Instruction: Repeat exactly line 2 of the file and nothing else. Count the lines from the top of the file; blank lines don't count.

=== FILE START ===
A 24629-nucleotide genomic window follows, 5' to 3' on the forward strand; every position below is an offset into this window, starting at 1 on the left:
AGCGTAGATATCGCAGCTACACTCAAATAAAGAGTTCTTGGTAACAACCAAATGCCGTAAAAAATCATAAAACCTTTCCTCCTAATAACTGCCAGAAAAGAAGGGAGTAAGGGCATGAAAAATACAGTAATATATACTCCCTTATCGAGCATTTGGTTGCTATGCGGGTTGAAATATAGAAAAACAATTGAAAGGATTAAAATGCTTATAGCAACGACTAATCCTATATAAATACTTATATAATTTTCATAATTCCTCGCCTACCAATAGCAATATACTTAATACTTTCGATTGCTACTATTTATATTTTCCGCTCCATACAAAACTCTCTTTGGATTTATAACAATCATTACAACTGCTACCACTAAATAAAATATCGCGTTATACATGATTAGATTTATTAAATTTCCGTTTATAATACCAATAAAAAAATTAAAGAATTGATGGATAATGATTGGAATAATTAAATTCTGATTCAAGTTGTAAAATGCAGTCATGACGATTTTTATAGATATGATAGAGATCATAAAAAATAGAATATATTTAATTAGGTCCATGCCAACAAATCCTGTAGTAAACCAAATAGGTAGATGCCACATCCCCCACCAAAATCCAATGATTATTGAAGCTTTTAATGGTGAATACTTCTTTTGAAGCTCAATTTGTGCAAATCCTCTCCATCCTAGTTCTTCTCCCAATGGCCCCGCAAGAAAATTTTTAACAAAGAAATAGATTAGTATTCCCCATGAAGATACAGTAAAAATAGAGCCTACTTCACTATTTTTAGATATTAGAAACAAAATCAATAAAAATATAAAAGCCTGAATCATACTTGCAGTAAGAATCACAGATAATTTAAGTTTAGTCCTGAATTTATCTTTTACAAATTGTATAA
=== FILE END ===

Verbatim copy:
AGCGTAGATATCGCAGCTACACTCAAATAAAGAGTTCTTGGTAACAACCAAATGCCGTAAAAAATCATAAAACCTTTCCTCCTAATAACTGCCAGAAAAGAAGGGAGTAAGGGCATGAAAAATACAGTAATATATACTCCCTTATCGAGCATTTGGTTGCTATGCGGGTTGAAATATAGAAAAACAATTGAAAGGATTAAAATGCTTATAGCAACGACTAATCCTATATAAATACTTATATAATTTTCATAATTCCTCGCCTACCAATAGCAATATACTTAATACTTTCGATTGCTACTATTTATATTTTCCGCTCCATACAAAACTCTCTTTGGATTTATAACAATCATTACAACTGCTACCACTAAATAAAATATCGCGTTATACATGATTAGATTTATTAAATTTCCGTTTATAATACCAATAAAAAAATTAAAGAATTGATGGATAATGATTGGAATAATTAAATTCTGATTCAAGTTGTAAAATGCAGTCATGACGATTTTTATAGATATGATAGAGATCATAAAAAATAGAATATATTTAATTAGGTCCATGCCAACAAATCCTGTAGTAAACCAAATAGGTAGATGCCACATCCCCCACCAAAATCCAATGATTATTGAAGCTTTTAATGGTGAATACTTCTTTTGAAGCTCAATTTGTGCAAATCCTCTCCATCCTAGTTCTTCTCCCAATGGCCCCGCAAGAAAATTTTTAACAAAGAAATAGATTAGTATTCCCCATGAAGATACAGTAAAAATAGAGCCTACTTCACTATTTTTAGATATTAGAAACAAAATCAATAAAAATATAAAAGCCTGAATCATACTTGCAGTAAGAATCACAGATAATTTAAGTTTAGTCCTGAATTTATCTTTTACAAATTGTATAA